Think long and hard before signing an SEO service provider contract
As a business owner or marketing manager in South Africa, it is often hard to decide on an SEO service provider. We previously wrote a post giving some guidance on how to chose the right SEO agency But how do you know for certain that the provider that you have chosen is the right one for the job? It’s like proposing marriage on the first date, how do you know you are not marrying a psychopath?
In this post, we will give you a few pointers and ideas on how to vet your future SEO agency, to ensure that you have a long and happy relationship, free from the problems that so often plague such relationships. It is vital that this is done correctly as SEO can be a major driver of digital business and is often the leading channel, in terms of delivering a return on investment.
You cannot afford to get this wrong. Never mind the wasted budget and lost opportunities in picking the wrong supplier, the consequences could be as severe as penalties and even removal from the Google search results.
Algorithm often runs into clients who are jaded from past experiences and wary about committing to SEO again in the future. They feel like they have thrown away budget and not seen results. Nine times out of ten, this is because the wrong supplier was selected in the first place. In some cases, it was due to non reputable agencies taking advantage of the lack of understanding about SEO and in other cases, it was the SEO supplier being the wrong fit or out of their depth on larger campaigns. Your “brother-in-laws colleague” who builds websites and “does some SEO” is probably not the best choice to handle your major e-commerce SEO and digital marketing.
So what do you need in the right SEO supplier?
- A deep subject matter expertise : You want thought leaders & experts, find the guys who are innovating and bringing new tools and ideas to the market. Don’t hire “the sheep”
- Approachable and available : Your potential agency needs to be around to answer your questions, if you struggle to get a response or get vague replies to questions consider this a big red flag.
- Budget friendly : Work out what your budget for SEO is and then be open about it, at the end of the day a reputable supplier needs to know what budget to structure their campaign around. Find a team that can work with your budget and ask them how it will be spent on a monthly basis. SEO is not smoke and mirrors or a dark magic, they should be able to give you a clear breakdown of monthly deliverables and the costs associated with each of them.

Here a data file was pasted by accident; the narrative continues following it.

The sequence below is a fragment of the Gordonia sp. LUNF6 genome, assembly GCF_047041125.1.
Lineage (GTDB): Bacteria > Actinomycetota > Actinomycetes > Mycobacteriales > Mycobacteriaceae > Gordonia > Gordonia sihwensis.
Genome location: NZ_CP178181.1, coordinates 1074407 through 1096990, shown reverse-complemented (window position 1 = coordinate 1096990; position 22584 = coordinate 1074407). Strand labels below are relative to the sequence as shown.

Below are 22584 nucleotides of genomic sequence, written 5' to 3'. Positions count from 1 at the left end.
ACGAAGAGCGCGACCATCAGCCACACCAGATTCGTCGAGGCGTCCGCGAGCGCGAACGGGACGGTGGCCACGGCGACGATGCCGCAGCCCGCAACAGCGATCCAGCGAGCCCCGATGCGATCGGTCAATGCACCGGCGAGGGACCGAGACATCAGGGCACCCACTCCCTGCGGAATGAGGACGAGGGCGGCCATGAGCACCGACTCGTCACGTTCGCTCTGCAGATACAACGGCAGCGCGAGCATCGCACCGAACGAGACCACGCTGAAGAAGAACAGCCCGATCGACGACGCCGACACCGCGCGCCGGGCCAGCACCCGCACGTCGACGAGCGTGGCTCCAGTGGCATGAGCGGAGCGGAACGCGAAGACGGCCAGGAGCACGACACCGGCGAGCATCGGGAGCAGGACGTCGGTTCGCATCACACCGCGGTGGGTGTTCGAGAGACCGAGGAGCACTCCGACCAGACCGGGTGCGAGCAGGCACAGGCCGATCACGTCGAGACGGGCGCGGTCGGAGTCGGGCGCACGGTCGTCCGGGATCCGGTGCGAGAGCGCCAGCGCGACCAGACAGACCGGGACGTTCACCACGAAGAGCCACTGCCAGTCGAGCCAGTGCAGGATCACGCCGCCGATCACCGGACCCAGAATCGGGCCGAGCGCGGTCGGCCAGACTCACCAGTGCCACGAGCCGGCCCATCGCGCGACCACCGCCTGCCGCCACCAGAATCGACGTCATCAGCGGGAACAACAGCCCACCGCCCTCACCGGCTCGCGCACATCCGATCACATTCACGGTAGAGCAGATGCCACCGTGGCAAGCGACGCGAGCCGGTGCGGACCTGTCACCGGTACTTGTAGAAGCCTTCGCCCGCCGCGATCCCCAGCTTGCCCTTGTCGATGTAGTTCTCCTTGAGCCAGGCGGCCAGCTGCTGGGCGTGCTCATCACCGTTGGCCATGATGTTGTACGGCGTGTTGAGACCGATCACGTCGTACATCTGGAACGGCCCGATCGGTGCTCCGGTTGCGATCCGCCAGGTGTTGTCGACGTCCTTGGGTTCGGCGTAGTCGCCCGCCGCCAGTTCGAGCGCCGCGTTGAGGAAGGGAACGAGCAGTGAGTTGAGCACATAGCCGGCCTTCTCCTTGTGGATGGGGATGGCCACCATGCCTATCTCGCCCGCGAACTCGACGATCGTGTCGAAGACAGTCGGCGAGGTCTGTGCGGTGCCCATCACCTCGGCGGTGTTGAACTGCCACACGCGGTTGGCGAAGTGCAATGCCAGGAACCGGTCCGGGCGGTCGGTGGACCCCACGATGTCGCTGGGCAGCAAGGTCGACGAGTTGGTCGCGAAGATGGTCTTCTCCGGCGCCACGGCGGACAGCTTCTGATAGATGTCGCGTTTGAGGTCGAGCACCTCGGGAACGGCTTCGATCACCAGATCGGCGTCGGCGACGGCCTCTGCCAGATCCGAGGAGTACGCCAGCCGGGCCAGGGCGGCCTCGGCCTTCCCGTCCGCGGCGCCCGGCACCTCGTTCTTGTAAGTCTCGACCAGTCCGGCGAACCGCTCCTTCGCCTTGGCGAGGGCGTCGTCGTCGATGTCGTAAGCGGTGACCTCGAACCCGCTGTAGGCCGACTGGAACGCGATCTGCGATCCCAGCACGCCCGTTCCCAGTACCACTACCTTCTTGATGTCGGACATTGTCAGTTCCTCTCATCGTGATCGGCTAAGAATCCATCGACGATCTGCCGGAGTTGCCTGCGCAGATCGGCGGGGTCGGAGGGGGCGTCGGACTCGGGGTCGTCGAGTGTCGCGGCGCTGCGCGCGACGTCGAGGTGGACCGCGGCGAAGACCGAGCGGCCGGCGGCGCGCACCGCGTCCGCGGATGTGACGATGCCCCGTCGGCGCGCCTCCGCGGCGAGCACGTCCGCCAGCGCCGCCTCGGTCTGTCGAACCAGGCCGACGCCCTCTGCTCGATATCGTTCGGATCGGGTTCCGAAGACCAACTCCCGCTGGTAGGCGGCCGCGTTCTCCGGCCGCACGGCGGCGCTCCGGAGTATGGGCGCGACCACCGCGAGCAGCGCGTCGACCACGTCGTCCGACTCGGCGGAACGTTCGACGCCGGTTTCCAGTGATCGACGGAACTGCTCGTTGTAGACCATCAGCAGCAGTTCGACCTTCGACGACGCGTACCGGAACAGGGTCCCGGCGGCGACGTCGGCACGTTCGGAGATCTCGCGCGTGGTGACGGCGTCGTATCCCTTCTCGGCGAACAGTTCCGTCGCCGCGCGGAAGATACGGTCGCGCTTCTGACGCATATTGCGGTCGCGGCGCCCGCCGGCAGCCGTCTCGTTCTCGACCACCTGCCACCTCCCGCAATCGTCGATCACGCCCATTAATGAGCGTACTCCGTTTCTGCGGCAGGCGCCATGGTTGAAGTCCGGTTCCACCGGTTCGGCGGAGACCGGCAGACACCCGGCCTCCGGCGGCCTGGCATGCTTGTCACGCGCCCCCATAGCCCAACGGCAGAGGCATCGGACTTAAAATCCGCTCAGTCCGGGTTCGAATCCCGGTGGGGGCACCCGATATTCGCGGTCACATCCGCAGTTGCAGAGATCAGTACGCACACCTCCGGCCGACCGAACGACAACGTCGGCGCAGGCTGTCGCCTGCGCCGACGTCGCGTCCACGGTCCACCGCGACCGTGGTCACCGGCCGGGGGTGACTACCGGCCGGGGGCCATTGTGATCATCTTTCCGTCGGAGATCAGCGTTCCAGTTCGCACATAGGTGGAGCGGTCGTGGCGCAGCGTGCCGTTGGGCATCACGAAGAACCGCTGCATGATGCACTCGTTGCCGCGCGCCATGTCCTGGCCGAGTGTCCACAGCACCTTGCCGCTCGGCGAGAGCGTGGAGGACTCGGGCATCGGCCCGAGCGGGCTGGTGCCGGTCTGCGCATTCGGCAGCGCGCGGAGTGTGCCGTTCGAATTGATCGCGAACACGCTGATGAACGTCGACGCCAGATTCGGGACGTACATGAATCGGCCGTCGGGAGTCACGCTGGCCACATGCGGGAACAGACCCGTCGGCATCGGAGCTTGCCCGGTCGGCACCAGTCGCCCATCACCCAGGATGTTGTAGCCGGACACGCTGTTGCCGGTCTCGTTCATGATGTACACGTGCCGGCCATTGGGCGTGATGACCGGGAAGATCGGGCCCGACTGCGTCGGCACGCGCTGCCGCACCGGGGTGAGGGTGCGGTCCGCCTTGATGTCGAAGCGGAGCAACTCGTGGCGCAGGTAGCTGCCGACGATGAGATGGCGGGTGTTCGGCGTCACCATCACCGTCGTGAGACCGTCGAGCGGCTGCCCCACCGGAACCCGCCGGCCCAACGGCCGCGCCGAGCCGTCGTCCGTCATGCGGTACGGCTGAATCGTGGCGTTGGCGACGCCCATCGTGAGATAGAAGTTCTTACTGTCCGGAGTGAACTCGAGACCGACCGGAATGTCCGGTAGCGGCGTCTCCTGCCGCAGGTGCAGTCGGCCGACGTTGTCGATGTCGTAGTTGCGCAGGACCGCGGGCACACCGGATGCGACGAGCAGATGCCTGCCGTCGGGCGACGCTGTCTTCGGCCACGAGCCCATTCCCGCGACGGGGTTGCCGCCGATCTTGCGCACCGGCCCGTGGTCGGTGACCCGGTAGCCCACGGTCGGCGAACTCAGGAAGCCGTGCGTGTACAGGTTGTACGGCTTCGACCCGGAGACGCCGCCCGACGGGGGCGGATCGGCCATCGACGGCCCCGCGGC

- A proven track record : Make sure you chose an SEO partner that can prove their effectiveness. It is vital that you ask for testimonials or references from past and present clients, as well as case studies documenting past successes. Make sure they provide references for businesses similar to yours and of the right size and standing to lend credibility to the agency. It is also worth making sure that the references and case studies are fairly recent. In the digital space, things change constantly, so success 4 years ago does not guarantee success today.
If your potential SEO partner is trying to push you into a contract, we would recommend pushing back and asking why this is necessary. Ask them why they need to “lock you in”, surely if they provide the promised value you would stick with them anyway. At Algorithm we never sell a client a contract and a mantra that we have is that “we are only as good as the last month, if we don’t perform we fire ourselves”. This lack of a contract approach means that clients can fire us at any point that they feel that we are not delivering. If you are in talks with an SEO provider that wants to tie you into a contract, you should raise this with them, and if they don’t budge, seriously consider looking elsewhere.
In summary, ensure that you vet your potential new agency extensively. Test their knowledge and expertise, ask them as many questions as you can and find out what their SEO process and strategies are. They shouldn’t be scared to tell you what these are. Ensure that you ask for case studies and references. You need to know that they have had recent successes and have done work for companies similar to yours. If you follow these steps and your potential agency ticks all the boxes, then you have likely found yourself a partner for the long term. Trust your gut. If you get a sense that they are not being open, or that they are dodging your questions, simply move on. There are some reputable agencies out there. Lastly think long and hard about signing a contract, should you really be tied to a company if they are not performing?